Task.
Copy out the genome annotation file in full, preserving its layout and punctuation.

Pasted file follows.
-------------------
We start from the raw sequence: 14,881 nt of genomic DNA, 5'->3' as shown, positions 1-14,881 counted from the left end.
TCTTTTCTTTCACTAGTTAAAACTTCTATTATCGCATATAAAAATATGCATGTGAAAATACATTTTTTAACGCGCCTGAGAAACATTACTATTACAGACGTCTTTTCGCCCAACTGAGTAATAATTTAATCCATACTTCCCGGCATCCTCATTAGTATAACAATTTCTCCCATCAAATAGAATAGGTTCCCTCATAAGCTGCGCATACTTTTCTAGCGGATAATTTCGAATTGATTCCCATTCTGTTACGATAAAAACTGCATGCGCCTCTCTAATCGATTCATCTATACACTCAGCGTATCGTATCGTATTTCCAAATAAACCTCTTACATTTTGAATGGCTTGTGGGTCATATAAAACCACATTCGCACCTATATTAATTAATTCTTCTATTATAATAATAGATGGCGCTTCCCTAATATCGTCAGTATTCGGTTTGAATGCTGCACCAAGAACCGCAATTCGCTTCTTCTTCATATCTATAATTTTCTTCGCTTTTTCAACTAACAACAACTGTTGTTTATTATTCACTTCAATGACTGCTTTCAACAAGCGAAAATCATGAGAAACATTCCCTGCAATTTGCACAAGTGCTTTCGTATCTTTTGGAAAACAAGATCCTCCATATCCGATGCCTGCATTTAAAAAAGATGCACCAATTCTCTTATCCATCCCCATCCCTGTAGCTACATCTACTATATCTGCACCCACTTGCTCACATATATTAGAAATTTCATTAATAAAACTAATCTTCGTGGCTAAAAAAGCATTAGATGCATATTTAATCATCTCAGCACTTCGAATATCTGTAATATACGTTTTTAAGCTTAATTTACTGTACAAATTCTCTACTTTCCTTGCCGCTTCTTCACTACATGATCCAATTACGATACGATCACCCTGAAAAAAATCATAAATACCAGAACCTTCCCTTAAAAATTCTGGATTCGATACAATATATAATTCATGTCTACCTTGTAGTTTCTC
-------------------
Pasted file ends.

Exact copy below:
We start from the raw sequence: 14,881 nt of genomic DNA, 5'->3' as shown, positions 1-14,881 counted from the left end.
TCTTTTCTTTCACTAGTTAAAACTTCTATTATCGCATATAAAAATATGCATGTGAAAATACATTTTTTAACGCGCCTGAGAAACATTACTATTACAGACGTCTTTTCGCCCAACTGAGTAATAATTTAATCCATACTTCCCGGCATCCTCATTAGTATAACAATTTCTCCCATCAAATAGAATAGGTTCCCTCATAAGCTGCGCATACTTTTCTAGCGGATAATTTCGAATTGATTCCCATTCTGTTACGATAAAAACTGCATGCGCCTCTCTAATCGATTCATCTATACACTCAGCGTATCGTATCGTATTTCCAAATAAACCTCTTACATTTTGAATGGCTTGTGGGTCATATAAAACCACATTCGCACCTATATTAATTAATTCTTCTATTATAATAATAGATGGCGCTTCCCTAATATCGTCAGTATTCGGTTTGAATGCTGCACCAAGAACCGCAATTCGCTTCTTCTTCATATCTATAATTTTCTTCGCTTTTTCAACTAACAACAACTGTTGTTTATTATTCACTTCAATGACTGCTTTCAACAAGCGAAAATCATGAGAAACATTCCCTGCAATTTGCACAAGTGCTTTCGTATCTTTTGGAAAACAAGATCCTCCATATCCGATGCCTGCATTTAAAAAAGATGCACCAATTCTCTTATCCATCCCCATCCCTGTAGCTACATCTACTATATCTGCACCCACTTGCTCACATATATTAGAAATTTCATTAATAAAACTAATCTTCGTGGCTAAAAAAGCATTAGATGCATATTTAATCATCTCAGCACTTCGAATATCTGTAATATACGTTTTTAAGCTTAATTTACTGTACAAATTCTCTACTTTCCTTGCCGCTTCTTCACTACATGATCCAATTACGATACGATCACCCTGAAAAAAATCATAAATACCAGAACCTTCCCTTAAAAATTCTGGATTCGATACAATATATAATTCATGTCTACCTTGTAGTTTCTC